Regulating vaping can help keep youth vaping incidences to a minimum, said a UK-based consumer advocacy group.

In a statement today, the London-based Consumer Choice Center (CCC) said that in the UK, where vape is regulated, youth vaping incidences have been minimised.

It cited a report in 2021 by Action on Smoking and Health, which examined the use of e-cigarettes or vape among youths in Great Britain, that found that a large majority of 11 to 18-year-olds have never tried or are unaware of e-cigarettes (83%). This finding has remained consistent since 2017.

It said the survey further found that vaping is much less common among youths who have never smoked. A large majority of “never smokers” aged 11-18 years, 94.1% in total, have either never vaped (87.9%) or are not aware of them (6.2%).

In its recent policy note entitled “Age Restrictions of Vape Products”, CCC recommended the following:
• Introduce smart regulations and enforce strict age restrictions on vaping devices and liquids at the points of sale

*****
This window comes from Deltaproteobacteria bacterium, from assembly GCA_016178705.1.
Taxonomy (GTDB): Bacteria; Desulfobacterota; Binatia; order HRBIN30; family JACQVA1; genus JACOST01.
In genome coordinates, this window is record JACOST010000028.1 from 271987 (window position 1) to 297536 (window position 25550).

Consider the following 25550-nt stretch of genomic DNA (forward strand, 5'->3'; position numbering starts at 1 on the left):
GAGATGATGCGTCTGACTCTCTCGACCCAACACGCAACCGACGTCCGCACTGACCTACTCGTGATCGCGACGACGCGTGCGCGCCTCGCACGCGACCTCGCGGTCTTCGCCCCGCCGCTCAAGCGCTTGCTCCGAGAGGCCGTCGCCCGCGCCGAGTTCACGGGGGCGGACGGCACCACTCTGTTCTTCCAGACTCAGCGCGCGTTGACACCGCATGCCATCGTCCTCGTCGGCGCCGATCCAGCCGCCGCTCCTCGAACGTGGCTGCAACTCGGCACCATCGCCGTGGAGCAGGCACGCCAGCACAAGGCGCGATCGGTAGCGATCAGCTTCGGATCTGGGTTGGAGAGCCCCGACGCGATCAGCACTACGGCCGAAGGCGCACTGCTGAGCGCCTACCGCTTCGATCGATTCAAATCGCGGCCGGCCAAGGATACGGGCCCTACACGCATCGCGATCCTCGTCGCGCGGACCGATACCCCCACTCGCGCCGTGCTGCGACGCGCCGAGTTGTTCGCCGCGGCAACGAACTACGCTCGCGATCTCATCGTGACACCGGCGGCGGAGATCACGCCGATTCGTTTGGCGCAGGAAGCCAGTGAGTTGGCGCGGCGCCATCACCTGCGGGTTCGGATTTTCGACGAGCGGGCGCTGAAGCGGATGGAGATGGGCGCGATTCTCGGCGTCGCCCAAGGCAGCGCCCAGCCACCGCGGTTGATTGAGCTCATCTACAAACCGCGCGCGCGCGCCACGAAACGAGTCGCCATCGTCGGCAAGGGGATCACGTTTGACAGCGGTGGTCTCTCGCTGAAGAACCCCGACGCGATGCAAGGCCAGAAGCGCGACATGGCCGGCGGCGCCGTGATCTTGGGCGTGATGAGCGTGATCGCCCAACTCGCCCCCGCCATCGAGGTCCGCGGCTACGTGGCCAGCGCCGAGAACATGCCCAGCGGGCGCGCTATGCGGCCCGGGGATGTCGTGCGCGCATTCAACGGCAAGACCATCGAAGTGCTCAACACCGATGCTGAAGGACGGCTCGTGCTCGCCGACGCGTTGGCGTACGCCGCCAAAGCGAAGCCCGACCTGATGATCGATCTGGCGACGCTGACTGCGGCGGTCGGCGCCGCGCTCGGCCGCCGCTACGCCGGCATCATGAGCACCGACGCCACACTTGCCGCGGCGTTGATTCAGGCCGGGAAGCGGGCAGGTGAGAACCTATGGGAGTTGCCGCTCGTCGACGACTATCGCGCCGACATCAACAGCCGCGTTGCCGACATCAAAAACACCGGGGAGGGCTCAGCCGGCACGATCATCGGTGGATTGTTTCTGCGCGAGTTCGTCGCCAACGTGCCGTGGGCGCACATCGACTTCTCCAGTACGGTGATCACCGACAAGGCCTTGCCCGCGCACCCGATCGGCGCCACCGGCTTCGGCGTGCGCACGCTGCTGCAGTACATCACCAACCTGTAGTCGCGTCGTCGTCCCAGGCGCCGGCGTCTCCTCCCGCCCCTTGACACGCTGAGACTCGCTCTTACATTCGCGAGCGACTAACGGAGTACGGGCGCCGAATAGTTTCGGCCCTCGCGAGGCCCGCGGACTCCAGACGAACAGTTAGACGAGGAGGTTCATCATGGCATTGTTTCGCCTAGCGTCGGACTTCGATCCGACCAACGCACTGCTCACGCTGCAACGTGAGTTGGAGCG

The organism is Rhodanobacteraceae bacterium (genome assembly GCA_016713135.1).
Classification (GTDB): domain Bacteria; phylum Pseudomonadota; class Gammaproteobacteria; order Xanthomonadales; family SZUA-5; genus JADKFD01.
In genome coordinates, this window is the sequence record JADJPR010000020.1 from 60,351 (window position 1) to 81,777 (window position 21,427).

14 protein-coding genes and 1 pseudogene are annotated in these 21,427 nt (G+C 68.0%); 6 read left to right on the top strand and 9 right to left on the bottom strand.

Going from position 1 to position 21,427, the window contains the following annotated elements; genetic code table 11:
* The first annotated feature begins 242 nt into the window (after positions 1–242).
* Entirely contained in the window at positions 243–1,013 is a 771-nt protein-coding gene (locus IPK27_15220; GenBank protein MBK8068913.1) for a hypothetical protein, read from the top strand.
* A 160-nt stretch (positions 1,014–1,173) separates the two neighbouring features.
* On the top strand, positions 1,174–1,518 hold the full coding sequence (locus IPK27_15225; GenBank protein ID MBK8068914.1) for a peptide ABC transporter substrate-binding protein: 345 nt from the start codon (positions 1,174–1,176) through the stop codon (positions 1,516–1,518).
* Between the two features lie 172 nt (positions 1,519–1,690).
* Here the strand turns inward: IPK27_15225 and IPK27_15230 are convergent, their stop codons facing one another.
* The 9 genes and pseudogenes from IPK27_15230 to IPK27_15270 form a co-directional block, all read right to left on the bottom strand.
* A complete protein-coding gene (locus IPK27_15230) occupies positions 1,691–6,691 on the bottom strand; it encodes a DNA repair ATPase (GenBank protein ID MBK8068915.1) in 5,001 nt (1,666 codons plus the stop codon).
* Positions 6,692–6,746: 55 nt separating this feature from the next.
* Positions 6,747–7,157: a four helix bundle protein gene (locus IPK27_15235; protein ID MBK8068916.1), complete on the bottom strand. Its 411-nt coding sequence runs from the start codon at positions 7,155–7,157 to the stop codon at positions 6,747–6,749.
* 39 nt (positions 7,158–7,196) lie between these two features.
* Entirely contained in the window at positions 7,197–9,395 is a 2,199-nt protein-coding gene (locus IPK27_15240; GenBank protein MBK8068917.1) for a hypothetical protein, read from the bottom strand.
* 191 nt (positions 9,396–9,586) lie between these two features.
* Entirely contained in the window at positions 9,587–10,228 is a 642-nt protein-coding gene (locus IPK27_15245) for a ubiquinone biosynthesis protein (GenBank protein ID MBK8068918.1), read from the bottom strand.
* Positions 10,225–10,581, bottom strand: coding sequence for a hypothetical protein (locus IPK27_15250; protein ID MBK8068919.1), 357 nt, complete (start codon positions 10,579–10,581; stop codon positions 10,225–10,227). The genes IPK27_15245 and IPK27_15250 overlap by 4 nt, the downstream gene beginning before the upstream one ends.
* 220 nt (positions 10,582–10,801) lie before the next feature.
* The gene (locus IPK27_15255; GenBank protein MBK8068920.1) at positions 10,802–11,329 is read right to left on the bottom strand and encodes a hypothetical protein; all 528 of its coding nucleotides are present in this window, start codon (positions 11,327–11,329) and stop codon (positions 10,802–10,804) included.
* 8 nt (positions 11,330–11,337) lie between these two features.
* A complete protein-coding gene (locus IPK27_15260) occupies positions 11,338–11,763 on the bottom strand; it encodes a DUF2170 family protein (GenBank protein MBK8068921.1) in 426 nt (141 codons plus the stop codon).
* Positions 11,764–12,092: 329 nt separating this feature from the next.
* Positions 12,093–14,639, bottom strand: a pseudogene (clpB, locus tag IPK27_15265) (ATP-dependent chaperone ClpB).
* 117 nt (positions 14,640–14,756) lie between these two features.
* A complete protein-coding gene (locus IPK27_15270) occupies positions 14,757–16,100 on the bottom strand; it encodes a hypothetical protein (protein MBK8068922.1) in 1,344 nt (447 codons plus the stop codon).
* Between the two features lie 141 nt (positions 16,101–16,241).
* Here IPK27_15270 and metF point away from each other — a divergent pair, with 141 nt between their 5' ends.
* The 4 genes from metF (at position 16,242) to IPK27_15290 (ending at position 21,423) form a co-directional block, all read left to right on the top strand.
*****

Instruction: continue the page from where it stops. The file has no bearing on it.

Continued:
• Use modern age verification technology for online sales
• Learn from other industries such as alcohol and fireworks on how to improve compliance rates
• Retail and industry should be encouraged to be more proactive with the enforcement of rules
• Do not punish legal adult vapers for the lack of enforcement of age restrictions

CCC managing director Fred Roeder said that instead of taking drastic measures such as banning vape, which will only drive more consumers to illegal products on the unregulated black market, a more coordinated approach by both regulators and industry can and should be explored.

“We believe that the regulations with strict enforcement on no-sale to the underage marks the distinction between consenting adult consumers and those who have not reached the legal age to make these decisions,” he said.

He also cited examples from the UK on how controls are put in place to stop the underage from purchasing products with age restrictions.

An example of such a solution is AgeChecked, a UK-based secured online age verification system that requests a buyer’s full name, billing address, and date of birth when placing an order.

This information must be entered as it will appear on the buyer’s driver’s license, electoral roll, or be used for a UK credit card, he said.

Originally published here.



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